One first-timer we met, Tom from San Diego, professed himself unmoved by the racing. “One bike goes past, then another. I see no drama,” he said. Fair enough, if you’re not watching at Ago’s Leap, or Rhencullen, or Conker Trees, or any one of dozens of places where the riders grapple with forces that can no longer be restrained.
But turn on the radio commentary, and everything changes. Modern transponders mean that the real-time analysis is amazing. And even though you only glimpse a fraction of the race, it’s an unfolding drama which – because you’re there, in your chosen spot, getting your hair rearranged as each bike blasts past – you feel part of. In 20 years it will still mean something to say, “I was there when McGuinness raced Dunlop in the Senior,” just as today it means something to say you saw Hislop v Fogarty in ’92, or Hailwood v Read in 1978. Watching TT racing is about atmosphere, group-experienced as unfolding history.
It is, of course, pretty damn dangerous to become a TT racer. Why do they put themselves through it? You can ask them, and they might answer, but words aren’t much use, really. It’s easier to feel it. I was lucky enough to be on the starting grid for the Senior, before the Bray Hill crash, when it was Dunlop 4, McGuinness 0. And I have never experienced anything like that sizzling tension. Mick Grant, who raced here in the 1970s, said he couldn’t remember a build-up like this. As the five minute mark passed, most of the top riders were on their bikes, mastering their fear. Only Gary Johnson stayed by the fence, thinking who knows what. Finally, at two minutes, he moved to his bike like a boxer entering a ring. In that moment he looked capable of anything.
I imagine it’s like this watching men go off to battle, and knowing they might not come back. It’s incredibly moving to witness, impossible to justify, and right at the core of what it means to be a human being. What are these guys doing, really? Measuring themselves, I guess. Getting in touch with something intensely, incommunicably personal. Why do they do it? Why do people climb mountains?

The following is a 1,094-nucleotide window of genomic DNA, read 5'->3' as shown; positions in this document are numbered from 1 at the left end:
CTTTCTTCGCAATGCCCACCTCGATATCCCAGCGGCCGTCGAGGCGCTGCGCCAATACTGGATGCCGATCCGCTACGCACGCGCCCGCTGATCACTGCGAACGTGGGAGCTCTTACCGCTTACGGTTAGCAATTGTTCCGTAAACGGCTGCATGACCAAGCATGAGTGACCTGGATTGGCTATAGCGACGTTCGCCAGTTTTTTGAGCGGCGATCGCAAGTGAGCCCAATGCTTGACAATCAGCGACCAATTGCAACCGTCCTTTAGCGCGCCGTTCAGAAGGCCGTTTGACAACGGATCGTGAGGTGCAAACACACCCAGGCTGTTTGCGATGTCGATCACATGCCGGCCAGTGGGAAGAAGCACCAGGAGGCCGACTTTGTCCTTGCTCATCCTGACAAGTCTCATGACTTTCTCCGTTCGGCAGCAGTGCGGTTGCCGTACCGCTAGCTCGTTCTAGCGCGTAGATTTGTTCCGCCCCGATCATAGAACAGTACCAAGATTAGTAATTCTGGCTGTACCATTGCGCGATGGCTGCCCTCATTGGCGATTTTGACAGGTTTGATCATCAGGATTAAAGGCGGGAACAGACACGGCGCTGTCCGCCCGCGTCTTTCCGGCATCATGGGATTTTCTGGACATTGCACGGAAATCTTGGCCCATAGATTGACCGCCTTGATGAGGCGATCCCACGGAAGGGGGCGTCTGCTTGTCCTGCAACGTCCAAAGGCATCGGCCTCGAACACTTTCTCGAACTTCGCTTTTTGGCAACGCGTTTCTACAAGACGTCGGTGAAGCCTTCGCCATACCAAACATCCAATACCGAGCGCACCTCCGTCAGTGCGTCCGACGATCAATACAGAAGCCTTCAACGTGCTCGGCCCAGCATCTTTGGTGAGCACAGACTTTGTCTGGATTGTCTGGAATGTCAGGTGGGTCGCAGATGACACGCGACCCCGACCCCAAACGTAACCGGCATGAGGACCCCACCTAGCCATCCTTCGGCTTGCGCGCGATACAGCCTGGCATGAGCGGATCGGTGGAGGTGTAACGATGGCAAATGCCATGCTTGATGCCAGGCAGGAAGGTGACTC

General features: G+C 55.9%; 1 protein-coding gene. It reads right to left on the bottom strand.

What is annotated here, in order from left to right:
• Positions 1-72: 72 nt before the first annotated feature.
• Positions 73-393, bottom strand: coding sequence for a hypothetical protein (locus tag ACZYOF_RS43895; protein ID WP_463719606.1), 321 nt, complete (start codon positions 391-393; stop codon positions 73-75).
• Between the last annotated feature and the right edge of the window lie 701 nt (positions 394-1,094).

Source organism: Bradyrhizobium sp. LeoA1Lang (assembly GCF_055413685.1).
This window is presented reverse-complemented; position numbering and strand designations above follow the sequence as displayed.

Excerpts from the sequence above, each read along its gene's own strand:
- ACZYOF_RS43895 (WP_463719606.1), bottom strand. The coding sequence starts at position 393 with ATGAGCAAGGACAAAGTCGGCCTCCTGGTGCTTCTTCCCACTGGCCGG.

And after two hours of racing, and two pit stops each, the top five riders – McGuinness, Dunlop, Anstey, Hillier and Martin – are separated by a mere minute and 20 seconds.
And then, to celebrate, Douglas Prom descends into a modern-day replica of ancient Rome, powered by pubs that smell of too much disinfectant. Or, worse still, not enough.
To escape the madness, you only have to wake up the next day and realise you’re on a beautiful island. We went to recharge at Niarbyl Bay near Dalby, and spent a few hours rockpooling and exploring caves, to the clop and suck of the waves.
It was a vintage TT, and the endless sun certainly helped. A week after getting back, I rang first-time TT racer Neal Champion, who was in that queue of riders at the Senior, and went on to do a 116mph lap. Was it really as scary as it looked?
“It is a bit like that,” he said. “But I have to say humans are so incredibly adaptable you can get used to anything. The first time I stared down Bray Hill in practice it was really something. By the end of race week it was still a big deal, but it felt almost normal. And the danger is that it becomes a little bit addictive. Everything else pales by comparison. When I went back to work I couldn’t take anything seriously for three or four days.”
Words Rupert Paul Photo Paul Woodlock